Franks, Muslims and Oriental Christians in the Latin Levant: Studies in Frontier Acculturation, 1st Edition (Hardback) book cover

Franks, Muslims and Oriental Christians in the Latin Levant

Studies in Frontier Acculturation, 1st Edition

By Benjamin Z. Kedar


336 pages

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Hardback: 9780754659129
pub: 2006-11-28
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Steven Runciman characterized intellectual life in the Frankish Levant as 'disappointing'; Joshua Prawer claimed that the Franks refused to open up to the East's intellectual achievements. The present collection, the second by Benjamin Kedar in the Variorum series, presents facts that require a modification of these still largely prevailing views. The earliest laws of the Kingdom of Jerusalem were influenced by Byzantine legislation; medical routine in the Jerusalem Hospital, unparalleled in Europe, had counterparts in Oriental hospitals; worshippers of different creeds repeatedly converged; multi-directional conversion recurred time after time. Several articles deal with groups that did abstain from intercultural contacts: Muslim villagers, Frankish clerics and hermits. One article dwells on the asymmetry of Frankish and Muslim mutual perceptions. The volume concludes with studies of specific locations: one argues that Acre was considerably larger than hitherto assumed, another compares its Venetian and Genoese quarters and attempts to locate the remains of a main street, a third reconstructs the history of Caymont.

Table of Contents

Contents: Preface; On the origins of the earliest laws of Frankish Jerusalem: the canons of Nablus, 1120; The Tractatus de locis et statu sancte terre ierosolimitane; Some new sources on Palestinian Muslims before and during the Crusades; Muslim villagers of the Frankish Kingdom of Jerusalem: some demographic and onomastic data; Latins and Oriental Christians in the Frankish Levant 1099-1291; Multidirectional conversion in the Frankish Levant; A Western survey of Saladin's forces at the siege of Acre; La Via sancti sepulchri come tramite di cultura araba in Europa; Intellectual activities in a holy city: Jerusalem in the 12th century; A 12th-century description of the Jerusalem Hospital; Raising funds for a Frankish cathedral: the appeal of Bishop Radulph of Sebaste; Sobre la génesis de la Fazienda de Ultra Mar; A second incarnation in Frankish Jerusalem; Benvenutus Grapheus of Jerusalem, an oculist in the era of the Crusades; The intercultural career of Theodore of Antioch, (with Etan Kohlberg); Croisade et jihad vus par l'ennemi: une étude des perceptions mutuelles des motivations; The outer walls of Frankish Acre; Un nuovo sguardo sul quartiere genovese di Acri, (with Eliezer Stern); A vaulted east-west street in Acre's Genoese quarter?, (with Eliezer Stern); The Frankish period: 'Cain's Mountain'; Index.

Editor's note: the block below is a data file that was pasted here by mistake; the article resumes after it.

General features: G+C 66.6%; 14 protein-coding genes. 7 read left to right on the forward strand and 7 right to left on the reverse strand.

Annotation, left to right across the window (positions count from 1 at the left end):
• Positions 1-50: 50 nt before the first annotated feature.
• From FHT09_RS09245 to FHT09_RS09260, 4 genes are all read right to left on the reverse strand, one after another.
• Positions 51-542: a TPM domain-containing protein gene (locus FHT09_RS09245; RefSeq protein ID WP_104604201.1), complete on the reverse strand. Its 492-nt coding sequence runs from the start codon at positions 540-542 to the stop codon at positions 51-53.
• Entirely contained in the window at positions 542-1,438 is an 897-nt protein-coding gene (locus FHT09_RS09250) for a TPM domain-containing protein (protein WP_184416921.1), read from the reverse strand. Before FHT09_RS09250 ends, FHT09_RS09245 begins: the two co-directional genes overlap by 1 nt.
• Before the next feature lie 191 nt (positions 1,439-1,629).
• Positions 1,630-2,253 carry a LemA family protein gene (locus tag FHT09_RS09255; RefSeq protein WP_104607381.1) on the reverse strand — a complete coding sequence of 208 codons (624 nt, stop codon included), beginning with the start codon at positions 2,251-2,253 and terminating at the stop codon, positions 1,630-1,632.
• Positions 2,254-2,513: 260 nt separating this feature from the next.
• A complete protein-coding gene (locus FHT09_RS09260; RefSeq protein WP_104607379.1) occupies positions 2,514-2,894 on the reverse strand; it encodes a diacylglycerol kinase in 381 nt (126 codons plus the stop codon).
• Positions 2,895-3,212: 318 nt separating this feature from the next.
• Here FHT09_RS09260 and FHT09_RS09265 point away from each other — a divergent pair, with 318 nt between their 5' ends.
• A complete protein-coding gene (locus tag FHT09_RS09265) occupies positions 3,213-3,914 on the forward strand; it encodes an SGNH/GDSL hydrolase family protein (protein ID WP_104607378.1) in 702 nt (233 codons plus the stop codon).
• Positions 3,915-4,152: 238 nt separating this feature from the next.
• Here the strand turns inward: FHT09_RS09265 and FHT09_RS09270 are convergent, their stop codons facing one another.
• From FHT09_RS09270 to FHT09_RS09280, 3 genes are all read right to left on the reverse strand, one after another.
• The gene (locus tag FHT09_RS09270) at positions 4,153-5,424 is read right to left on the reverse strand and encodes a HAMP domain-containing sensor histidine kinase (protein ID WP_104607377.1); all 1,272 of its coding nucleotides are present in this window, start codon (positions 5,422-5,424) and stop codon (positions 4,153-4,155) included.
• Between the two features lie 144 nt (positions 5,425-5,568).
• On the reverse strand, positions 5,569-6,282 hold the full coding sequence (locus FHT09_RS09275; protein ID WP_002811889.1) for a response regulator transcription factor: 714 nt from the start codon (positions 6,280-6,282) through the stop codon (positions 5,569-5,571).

About the Author

Benjamin Z. Kedar is Director of the Institute for Advanced Studies, The Hebrew University of Jerusalem, Israel.

About the Series

Variorum Collected Studies

The first title in the Variorum Collected Studies series was published in 1970. Since then well over 1000 titles have appeared in the series, and it has established a well-earned international reputation for the publication of key research across a whole range of subjects within the fields of history.

The history of the medieval world remains central to the series, with Byzantine studies a particular speciality, but the range of titles extends from Hellenistic philosophy and the history of the Roman empire and early Christianity, through the Renaissance and Reformation, up to the 20th century. Islamic Studies forms another major strand as do the histories of science, technology and medicine.

Each title in the Variorum Collected Studies series brings together for the first time a selection of articles by a leading authority on a particular subject. These studies are reprinted from a vast range of learned journals, Festschrifts and conference proceedings. They make available research that is scattered, even inaccessible in all but the largest and most specialized libraries. With a new introduction and index, and often with new notes and previously unpublished material, they constitute an essential resource. 

For further information about contributing to the series please contact Michael Greenwood at [email protected]

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Subject Categories

BISAC Subject Codes/Headings:
HISTORY / General